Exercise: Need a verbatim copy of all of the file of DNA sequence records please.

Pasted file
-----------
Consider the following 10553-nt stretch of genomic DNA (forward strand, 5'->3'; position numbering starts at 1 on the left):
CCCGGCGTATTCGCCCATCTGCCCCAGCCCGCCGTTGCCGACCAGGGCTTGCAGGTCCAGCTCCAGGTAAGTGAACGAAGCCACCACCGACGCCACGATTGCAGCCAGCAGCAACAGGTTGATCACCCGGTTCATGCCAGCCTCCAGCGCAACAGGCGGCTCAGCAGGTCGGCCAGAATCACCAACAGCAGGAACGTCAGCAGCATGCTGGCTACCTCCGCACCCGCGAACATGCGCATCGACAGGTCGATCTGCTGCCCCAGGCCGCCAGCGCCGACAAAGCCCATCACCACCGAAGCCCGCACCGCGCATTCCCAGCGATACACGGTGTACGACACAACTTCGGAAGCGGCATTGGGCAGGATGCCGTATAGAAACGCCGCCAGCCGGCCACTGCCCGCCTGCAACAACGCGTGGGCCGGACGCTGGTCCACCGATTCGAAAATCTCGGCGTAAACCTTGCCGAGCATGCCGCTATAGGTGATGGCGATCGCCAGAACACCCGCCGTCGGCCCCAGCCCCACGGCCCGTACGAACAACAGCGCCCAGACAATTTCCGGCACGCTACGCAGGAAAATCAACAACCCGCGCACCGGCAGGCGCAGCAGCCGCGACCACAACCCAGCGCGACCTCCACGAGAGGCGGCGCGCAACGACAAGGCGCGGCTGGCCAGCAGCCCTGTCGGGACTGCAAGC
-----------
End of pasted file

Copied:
Consider the following 10553-nt stretch of genomic DNA (forward strand, 5'->3'; position numbering starts at 1 on the left):
CCCGGCGTATTCGCCCATCTGCCCCAGCCCGCCGTTGCCGACCAGGGCTTGCAGGTCCAGCTCCAGGTAAGTGAACGAAGCCACCACCGACGCCACGATTGCAGCCAGCAGCAACAGGTTGATCACCCGGTTCATGCCAGCCTCCAGCGCAACAGGCGGCTCAGCAGGTCGGCCAGAATCACCAACAGCAGGAACGTCAGCAGCATGCTGGCTACCTCCGCACCCGCGAACATGCGCATCGACAGGTCGATCTGCTGCCCCAGGCCGCCAGCGCCGACAAAGCCCATCACCACCGAAGCCCGCACCGCGCATTCCCAGCGATACACGGTGTACGACACAACTTCGGAAGCGGCATTGGGCAGGATGCCGTATAGAAACGCCGCCAGCCGGCCACTGCCCGCCTGCAACAACGCGTGGGCCGGACGCTGGTCCACCGATTCGAAAATCTCGGCGTAAACCTTGCCGAGCATGCCGCTATAGGTGATGGCGATCGCCAGAACACCCGCCGTCGGCCCCAGCCCCACGGCCCGTACGAACAACAGCGCCCAGACAATTTCCGGCACGCTACGCAGGAAAATCAACAACCCGCGCACCGGCAGGCGCAGCAGCCGCGACCACAACCCAGCGCGACCTCCACGAGAGGCGGCGCGCAACGACAAGGCGCGGCTGGCCAGCAGCCCTGTCGGGACTGCAAGC